A ragtag force of about 175,000 people when it was founded, the original XPCC comprised either former Nationalist army forces pressed into service by the Communists, or young people from coastal areas convinced to go west as part of their revolutionary duties. Nick Holdstock, author of The Tree That Bleeds, a book about Xinjiang, toldForeign Policy via email that many of the original XPCC forces "were coerced, or misled, and had a very hard time of it." Veterans like 74-year-old Hu Youcai today give tours in Shihezi, the main XPCC base, reminiscing how in those days, he and his fellow soldiers like him slept in overcrowded mud huts on wet straw mattresses and were rationed just one uniform per year. Holdstock said that while some early arrivals made the effort to learn the Uighur language, that's no longer the case. "Those who came later have tended not to learn Uighur and are generally more resented," he said. XPCC forces now number over 2.7 million, comprising about 11.9 percent of all of Xinjiang's population, according to the Beijing News. 

Chinese TV Provides Brief Look Inside a SONG-class Submarine Operating in the Indian Ocean

James Simpson
War Is Boring
October 5, 2014

For eight days in September, a Chinese Song-class attack submarine made a highly unusual port call in Sri Lanka. For one, the diesel-powered vessel had the honor of being the first Chinese submarine to dock at an Indian Ocean port.

The news raised concerns across the region that China is muscling in on India’s traditional sphere of influence. Chinese state media coverage also provided a glimpse inside the submarine force—literally—and Beijing’s surprise at the controversy the visit created.

The submarine arrived at the Colombo International Container Terminal—a port facility built with millions of dollars in Chinese funding—one day before Chinese Premier Xi Jinping visited Sri Lanka.

The stop was just one part of the submarine’s journey. Chinese naval forces patrol around Somalia, and escort civilian ships through the pirate-riddled waters. And the Song-class submarine was on its way to join them, according to Col. Geng Yansheng, a Chinese military spokesman.

This year is the sixth since the People’s Liberation Army Navy first set sail for the Gulf of Aden. Its warships escort more than 1,000 commercial vessels every year. On several occasions, Chinese ships have responded to pirate attacks on civilian merchants.

The Song-class sub at Sri Lanka is all part of China’s latest escort flotilla. Beijing is emphatic that the stopover at Colombo should be no cause for concern.

“It is a common practice for navies of all countries to have their submarines and ships replenished at certain intervals at ports,” Geng said.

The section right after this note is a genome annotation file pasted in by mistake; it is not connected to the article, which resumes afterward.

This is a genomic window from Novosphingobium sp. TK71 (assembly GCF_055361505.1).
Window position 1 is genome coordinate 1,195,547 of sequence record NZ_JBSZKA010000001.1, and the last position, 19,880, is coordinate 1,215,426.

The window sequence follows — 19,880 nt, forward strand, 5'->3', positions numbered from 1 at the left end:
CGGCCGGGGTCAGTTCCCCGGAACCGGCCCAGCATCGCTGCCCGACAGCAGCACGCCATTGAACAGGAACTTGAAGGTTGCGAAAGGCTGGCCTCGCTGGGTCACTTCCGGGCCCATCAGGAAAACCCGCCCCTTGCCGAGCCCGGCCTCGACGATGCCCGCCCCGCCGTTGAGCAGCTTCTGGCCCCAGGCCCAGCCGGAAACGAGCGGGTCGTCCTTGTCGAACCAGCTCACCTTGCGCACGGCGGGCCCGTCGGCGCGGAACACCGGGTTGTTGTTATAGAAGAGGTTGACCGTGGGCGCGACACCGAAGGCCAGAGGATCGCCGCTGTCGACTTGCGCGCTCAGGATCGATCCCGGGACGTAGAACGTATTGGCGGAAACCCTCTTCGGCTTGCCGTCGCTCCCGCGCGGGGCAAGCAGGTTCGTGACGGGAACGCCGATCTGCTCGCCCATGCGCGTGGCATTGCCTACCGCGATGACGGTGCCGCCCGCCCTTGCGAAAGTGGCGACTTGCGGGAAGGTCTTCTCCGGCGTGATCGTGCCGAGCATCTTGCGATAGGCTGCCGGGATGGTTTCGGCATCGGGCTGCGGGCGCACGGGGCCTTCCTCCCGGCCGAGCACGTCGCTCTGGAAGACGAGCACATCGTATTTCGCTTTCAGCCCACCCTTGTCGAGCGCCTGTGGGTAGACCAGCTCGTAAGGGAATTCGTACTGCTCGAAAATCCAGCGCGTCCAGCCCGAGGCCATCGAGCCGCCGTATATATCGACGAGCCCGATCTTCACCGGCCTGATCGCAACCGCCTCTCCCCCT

The Chinese naval vessel Yi Ying, part of the Gulf of Aden anti-piracy task force. U.S. Navy photo. At top— A Song-class submarine. SteKrueBe photo

But the port call sparked concerns even as far away as Japan. On Sept. 27, the Japanese Yomiuri Shimbun accused China of turning the Beijing-funded commercial port in Colombo into a naval base.

As it moves to secure its national interests in the region, Beijing faces increasing criticism that it is encircling India in a string of pearls—a series of bases providing access to otherwise off-limit seas.

To be sure, China has every reason in the world to do this. The country’s economy is dependent on the Indian Ocean’s vital sea lanes. Container ships and tankers carry oil and resources through these sea lanes on their way to China. In the other direction, Chinese goods flow out into the global marketplace.

Forget the Middle East and Focus on the Asia-Pacific

October 8, 2014

"There is a near-consensus that the Asia-Pacific will have a decisive, increasing impact on global order; the United States should bear in mind that judgment as it crafts its foreign policy."

One of the Obama administration’s primary foreign-policy ambitions has been to rebalance America’s strategic equities away from the Middle East and toward the Asia-Pacific. In addition to serving as the principal engine of global economic growth, the latter region is home to five of the top fifteen defense spenders (China, Japan, India, South Korea and Australia), one of which (China) could come to approximate a peer competitor of the United States.

A growing number of observers contend, however, that in view of this year’s developments—particularly, the ascent of the Islamic State of Iraq and the Levant (ISIL) and the slow-drip incursion of Russian forces into Ukraine—the United States should set aside the much-ballyhooed pivot in favor of a foreign policy that triangulates between the Middle East, Eastern Europe and the Asia-Pacific. While intuitively sensible, that prescription is insufficiently discriminating. Domestic constraints make it especially critical to develop such a hierarchy: protracted economic stagnation and public wariness about an activist foreign policy mean the United States must be even more selective about the initiatives it pursues abroad.

Neither ISIL’s depredations, nor Russia’s behavior on its western periphery changes the realities that justify the rebalance: judging by a range of metrics—share of world population, share of gross world product, and share of global defense spending, for example—the Asia-Pacific’s centrality to the course of global order will continue to rise. It is not surprising, then, that other major powers, including the European Union and Russia, are maneuvering to strengthen their footholds there. Already, Kurt Campbell and Ely Ratner noted this May that the region contains “more than half of the world’s population…the largest democracy in the world (India), the second- and third-largest economies (China and Japan), the most populous Muslim-majority nation (Indonesia) and seven of the ten largest armies.” They cite the Asian Development Bank’s prediction that the region will contain roughly half of the gross world product and four of the world’s biggest economies before 2050.

While the Asia-Pacific’s heft in international affairs does not free the United States to ignore the rest of the world, it should frame U.S. efforts to handle crises outside the region, including the two that presently grip the world’s attention.

ISIL is vicious, even by the standards of most terrorist organizations: the head of Al Qaeda, Ayman al-Zawahiri, disavowed it this February, in part because he feared its tactics—ranging from stonings to beheadings—were undermining Al Qaeda's efforts. But the United States should not allow ISIL’s brutality to goad it into overreaction. Recall that Osama bin Laden boasted about Al Qaeda’s ability to “provoke and bait” the United States: “All that we have to do is to send two mujahideen…to raise a piece of cloth on which is written Al Qaeda in order to make the generals race there to cause America to suffer human, economic and political losses.” The United States can ill afford to allow each new face of terrorism in the Middle East—Al Qaeda core for much of the past decade, ISIL today and likely another organization in a few years—to disrupt and reorient its foreign policy. President Obama has explained that the United States seeks to “degrade, and ultimately destroy, ISIL through a comprehensive and sustained counterterrorism strategy.”